Unfortunately, many cluster-randomized trials have in the past failed to report appropriate analyses. They are commonly analysed as if the randomization was performed on the individuals rather than the clusters. If this is the situation, approximately correct analyses may be performed if the following information can be extracted:
the number of clusters (or groups) randomized to each intervention group; or the average (mean) size of each cluster;
the outcome data ignoring the cluster design for the total number of individuals (for example, number or proportion of individuals with events, or means and standard deviations); and
an estimate of the intracluster (or intraclass) correlation coefficient (ICC).
The ICC is an estimate of the relative variability within and between clusters (Donner 1980). It describes the ‘similarity’ of individuals within the same cluster. In fact this is seldom available in published reports. A common approach is to use external estimates obtained from similar studies, and several resources are available that provide examples of ICCs (Ukoumunne 1999, Campbell 2000, Health Services Research Unit 2004). ICCs may appear small compared with other types of correlations: values lower than 0.05 are typical. However, even small values can have a substantial impact on confidence interval widths (and hence weights in a meta-analysis), particularly if cluster sizes are large. Empirical research has observed that larger cluster sizes are associated with smaller ICCs (Ukoumunne 1999).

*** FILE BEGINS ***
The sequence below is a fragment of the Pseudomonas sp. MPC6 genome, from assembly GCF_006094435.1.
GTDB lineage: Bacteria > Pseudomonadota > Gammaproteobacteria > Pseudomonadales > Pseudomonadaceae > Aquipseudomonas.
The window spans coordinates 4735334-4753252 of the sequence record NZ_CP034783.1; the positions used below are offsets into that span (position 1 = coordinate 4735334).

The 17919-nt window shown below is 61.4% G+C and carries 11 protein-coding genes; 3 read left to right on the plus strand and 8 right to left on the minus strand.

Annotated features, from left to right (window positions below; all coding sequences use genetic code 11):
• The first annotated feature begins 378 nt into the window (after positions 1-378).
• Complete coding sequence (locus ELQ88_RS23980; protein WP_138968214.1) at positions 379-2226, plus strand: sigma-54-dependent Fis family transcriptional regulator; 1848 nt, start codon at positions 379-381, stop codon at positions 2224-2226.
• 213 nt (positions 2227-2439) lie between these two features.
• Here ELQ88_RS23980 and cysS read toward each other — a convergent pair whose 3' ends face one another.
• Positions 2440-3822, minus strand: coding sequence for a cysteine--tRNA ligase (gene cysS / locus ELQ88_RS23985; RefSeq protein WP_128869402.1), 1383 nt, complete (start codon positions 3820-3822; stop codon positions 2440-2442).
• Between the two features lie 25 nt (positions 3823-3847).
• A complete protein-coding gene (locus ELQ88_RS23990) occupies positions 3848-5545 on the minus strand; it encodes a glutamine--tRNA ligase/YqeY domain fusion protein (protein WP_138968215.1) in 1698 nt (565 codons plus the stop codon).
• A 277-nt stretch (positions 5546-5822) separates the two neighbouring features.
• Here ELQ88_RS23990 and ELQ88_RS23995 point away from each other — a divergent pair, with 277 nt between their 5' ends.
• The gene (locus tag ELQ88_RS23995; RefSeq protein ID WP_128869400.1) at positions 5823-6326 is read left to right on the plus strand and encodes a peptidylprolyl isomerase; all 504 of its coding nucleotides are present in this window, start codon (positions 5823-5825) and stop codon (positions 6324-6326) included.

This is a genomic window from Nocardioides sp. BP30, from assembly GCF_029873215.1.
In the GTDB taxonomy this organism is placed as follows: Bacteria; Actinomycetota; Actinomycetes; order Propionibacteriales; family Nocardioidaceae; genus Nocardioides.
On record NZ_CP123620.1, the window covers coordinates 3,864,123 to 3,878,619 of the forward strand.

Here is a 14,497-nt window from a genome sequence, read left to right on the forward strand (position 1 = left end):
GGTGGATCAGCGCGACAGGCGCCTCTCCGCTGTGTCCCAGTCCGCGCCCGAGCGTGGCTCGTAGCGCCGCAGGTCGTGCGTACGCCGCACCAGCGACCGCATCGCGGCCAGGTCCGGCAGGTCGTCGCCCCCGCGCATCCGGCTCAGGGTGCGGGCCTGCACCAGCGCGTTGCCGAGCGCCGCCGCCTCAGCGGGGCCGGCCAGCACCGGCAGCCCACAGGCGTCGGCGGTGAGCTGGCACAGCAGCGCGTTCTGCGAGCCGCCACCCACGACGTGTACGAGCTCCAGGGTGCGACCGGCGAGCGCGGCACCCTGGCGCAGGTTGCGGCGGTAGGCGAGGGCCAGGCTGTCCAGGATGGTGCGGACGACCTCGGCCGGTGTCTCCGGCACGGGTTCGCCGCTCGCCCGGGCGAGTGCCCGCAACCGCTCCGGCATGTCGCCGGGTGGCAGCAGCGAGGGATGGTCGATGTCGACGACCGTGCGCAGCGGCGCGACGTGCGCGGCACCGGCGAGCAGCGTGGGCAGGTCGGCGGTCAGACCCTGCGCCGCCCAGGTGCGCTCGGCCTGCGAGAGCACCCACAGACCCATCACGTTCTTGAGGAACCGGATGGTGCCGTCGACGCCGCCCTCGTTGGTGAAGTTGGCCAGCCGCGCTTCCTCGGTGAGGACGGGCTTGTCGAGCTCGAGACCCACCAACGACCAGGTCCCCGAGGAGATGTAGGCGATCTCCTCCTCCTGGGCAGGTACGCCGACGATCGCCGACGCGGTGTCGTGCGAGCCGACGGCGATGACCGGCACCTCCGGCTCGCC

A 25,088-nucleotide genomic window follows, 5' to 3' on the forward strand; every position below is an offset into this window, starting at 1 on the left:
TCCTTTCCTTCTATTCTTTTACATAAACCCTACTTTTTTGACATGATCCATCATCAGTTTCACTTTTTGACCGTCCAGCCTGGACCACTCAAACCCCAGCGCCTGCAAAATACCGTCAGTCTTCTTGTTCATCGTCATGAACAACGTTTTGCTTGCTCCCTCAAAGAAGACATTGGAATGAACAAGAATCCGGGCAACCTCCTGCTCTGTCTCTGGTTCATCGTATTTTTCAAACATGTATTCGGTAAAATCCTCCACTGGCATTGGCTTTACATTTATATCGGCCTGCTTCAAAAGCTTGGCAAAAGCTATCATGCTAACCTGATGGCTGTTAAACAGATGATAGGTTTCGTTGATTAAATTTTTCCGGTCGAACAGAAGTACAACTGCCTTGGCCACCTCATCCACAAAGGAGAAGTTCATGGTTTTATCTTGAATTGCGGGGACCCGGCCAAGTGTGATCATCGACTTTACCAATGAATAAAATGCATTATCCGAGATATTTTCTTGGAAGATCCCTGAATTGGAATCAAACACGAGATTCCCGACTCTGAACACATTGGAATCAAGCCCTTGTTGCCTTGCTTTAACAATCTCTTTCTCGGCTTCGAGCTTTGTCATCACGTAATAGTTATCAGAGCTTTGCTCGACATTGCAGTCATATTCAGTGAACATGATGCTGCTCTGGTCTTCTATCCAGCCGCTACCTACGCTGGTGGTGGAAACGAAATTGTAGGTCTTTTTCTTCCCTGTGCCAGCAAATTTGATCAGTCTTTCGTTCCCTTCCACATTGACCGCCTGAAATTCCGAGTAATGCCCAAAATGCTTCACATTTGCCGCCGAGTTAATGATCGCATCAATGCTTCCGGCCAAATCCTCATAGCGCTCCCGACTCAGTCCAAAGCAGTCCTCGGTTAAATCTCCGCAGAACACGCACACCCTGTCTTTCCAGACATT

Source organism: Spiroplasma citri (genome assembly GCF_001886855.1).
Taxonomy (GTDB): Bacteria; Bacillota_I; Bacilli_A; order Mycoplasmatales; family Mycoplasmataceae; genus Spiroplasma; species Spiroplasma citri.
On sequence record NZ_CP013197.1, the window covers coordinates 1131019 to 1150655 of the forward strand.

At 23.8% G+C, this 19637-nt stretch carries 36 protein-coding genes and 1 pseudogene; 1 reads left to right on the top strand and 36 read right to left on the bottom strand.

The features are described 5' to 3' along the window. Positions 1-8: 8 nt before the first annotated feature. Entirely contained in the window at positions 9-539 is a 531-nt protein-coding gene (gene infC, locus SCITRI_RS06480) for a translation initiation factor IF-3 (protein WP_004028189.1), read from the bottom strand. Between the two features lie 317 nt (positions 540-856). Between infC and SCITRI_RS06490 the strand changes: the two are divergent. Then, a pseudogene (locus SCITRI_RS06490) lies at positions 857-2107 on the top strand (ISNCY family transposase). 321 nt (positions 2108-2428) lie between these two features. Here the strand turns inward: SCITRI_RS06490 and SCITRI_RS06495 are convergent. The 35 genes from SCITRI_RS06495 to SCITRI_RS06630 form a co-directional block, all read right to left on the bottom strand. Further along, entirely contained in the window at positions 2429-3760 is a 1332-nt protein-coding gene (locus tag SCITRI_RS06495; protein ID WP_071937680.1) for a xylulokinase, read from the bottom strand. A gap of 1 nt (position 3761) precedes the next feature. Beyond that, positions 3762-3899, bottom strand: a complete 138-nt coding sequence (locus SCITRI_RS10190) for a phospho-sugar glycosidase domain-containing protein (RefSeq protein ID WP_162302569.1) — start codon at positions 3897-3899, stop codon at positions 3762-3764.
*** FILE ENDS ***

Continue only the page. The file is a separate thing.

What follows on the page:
An approximately correct analysis proceeds as follows. The idea is to reduce the size of each trial to its ‘effective sample size’ (Rao 1992). The effective sample size of a single intervention group in a cluster-randomized trial is its original sample size divided by a quantity called the ‘design effect’. The design effect is
1 + (M – 1) ICC,
where M is the average cluster size and ICC is the intracluster correlation coefficient. A common design effect is usually assumed across intervention groups. For dichotomous data both the number of participants and the number experiencing the event should be divided by the same design effect. Since the resulting data must be rounded to whole numbers for entry into RevMan this approach may be unsuitable for small trials. For continuous data only the sample size need be reduced; means and standard deviations should remain unchanged.